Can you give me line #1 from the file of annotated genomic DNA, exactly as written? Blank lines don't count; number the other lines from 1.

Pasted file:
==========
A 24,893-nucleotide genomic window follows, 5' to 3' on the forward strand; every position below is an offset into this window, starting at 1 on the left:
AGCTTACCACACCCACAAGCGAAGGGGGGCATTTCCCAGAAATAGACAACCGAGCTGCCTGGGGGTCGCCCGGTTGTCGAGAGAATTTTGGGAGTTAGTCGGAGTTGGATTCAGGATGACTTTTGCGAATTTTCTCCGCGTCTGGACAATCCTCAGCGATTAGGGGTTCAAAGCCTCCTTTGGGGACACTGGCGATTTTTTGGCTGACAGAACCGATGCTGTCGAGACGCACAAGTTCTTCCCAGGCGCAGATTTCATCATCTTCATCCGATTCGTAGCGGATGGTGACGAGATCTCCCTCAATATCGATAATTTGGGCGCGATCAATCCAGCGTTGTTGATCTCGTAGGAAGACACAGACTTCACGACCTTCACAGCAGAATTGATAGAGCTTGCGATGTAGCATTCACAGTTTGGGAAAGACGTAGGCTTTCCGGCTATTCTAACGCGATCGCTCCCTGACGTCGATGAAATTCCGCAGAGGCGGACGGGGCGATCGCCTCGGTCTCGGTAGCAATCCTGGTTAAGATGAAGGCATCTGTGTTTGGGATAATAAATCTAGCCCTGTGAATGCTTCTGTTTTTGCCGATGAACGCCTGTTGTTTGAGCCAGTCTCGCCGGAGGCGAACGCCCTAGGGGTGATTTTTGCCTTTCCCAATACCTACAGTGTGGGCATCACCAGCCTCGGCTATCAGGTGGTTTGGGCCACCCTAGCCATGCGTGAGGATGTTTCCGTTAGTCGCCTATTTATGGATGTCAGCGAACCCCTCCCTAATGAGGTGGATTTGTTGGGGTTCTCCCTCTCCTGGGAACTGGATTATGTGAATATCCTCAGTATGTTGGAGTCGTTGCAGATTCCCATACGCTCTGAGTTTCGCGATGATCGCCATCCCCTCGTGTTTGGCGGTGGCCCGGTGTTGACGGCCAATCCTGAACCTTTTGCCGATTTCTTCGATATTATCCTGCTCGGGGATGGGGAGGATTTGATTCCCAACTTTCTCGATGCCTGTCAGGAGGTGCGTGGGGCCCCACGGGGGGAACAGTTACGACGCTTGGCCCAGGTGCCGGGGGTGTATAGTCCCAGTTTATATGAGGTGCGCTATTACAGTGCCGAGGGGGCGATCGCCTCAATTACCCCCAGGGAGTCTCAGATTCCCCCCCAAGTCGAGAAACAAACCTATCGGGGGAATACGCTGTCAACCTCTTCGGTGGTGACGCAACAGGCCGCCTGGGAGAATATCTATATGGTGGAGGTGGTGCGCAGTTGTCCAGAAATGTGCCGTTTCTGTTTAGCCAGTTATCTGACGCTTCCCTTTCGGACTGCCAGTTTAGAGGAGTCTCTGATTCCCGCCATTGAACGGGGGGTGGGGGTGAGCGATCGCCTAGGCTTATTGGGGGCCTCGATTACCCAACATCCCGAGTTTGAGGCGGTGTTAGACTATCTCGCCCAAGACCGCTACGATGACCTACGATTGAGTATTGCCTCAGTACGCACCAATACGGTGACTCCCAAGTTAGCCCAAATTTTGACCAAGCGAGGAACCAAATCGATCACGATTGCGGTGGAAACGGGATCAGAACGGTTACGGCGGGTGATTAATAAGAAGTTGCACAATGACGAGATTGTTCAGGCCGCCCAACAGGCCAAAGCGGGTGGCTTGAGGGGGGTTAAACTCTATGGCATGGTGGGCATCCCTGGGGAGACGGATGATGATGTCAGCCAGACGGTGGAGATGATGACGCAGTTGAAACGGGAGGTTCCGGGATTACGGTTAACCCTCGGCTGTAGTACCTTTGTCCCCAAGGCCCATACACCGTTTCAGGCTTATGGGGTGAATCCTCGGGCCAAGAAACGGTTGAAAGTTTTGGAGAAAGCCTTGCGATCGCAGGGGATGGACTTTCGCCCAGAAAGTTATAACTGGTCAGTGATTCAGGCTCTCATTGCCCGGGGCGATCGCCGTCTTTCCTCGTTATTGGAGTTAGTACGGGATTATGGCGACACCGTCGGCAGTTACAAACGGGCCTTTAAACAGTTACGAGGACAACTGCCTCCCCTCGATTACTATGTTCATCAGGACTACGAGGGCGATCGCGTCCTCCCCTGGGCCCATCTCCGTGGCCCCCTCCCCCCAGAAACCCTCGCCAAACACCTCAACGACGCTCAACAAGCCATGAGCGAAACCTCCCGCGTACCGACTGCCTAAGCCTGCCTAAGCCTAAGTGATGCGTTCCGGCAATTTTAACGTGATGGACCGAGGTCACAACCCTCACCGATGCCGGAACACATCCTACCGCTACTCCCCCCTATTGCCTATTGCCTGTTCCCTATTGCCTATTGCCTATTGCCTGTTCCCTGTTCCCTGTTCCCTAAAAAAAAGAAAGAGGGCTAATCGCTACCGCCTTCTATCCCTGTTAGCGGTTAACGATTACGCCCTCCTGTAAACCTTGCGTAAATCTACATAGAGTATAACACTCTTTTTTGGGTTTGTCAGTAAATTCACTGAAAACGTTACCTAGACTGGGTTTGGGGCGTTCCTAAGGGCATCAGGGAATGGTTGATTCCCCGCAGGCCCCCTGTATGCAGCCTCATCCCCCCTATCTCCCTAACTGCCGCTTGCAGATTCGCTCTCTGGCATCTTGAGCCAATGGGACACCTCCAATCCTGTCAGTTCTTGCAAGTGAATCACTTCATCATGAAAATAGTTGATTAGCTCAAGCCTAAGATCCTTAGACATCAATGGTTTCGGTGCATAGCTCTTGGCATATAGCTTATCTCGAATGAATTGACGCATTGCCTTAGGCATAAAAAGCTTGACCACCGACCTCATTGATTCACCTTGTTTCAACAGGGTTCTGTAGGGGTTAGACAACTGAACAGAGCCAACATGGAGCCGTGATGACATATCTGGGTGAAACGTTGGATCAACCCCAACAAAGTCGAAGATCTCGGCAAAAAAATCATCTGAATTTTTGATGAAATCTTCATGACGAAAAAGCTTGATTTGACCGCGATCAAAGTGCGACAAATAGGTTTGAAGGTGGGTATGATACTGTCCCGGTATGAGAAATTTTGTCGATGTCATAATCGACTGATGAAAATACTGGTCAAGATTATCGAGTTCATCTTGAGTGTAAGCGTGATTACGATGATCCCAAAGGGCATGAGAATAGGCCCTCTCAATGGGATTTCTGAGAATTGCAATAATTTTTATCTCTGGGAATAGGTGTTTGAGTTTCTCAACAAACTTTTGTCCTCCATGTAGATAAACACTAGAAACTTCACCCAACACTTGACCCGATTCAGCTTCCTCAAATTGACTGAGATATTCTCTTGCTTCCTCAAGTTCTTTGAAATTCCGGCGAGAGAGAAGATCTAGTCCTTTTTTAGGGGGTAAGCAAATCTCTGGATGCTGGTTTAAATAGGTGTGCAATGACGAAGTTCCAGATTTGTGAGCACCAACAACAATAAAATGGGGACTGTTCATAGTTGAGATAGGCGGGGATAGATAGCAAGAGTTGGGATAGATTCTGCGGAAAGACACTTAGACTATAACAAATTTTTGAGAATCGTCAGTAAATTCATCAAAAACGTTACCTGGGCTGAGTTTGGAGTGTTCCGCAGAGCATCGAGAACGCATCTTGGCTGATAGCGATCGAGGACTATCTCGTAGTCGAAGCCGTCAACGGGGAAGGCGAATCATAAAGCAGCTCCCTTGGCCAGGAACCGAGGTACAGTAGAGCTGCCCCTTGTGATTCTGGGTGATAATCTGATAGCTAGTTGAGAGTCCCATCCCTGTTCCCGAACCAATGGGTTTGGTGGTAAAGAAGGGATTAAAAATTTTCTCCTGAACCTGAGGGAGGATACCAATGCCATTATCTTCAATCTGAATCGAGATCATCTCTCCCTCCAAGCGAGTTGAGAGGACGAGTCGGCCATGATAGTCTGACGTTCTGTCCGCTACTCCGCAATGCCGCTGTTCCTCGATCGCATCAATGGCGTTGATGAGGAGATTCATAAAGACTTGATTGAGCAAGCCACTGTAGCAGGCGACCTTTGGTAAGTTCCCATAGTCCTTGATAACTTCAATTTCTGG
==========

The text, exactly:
A 24,893-nucleotide genomic window follows, 5' to 3' on the forward strand; every position below is an offset into this window, starting at 1 on the left: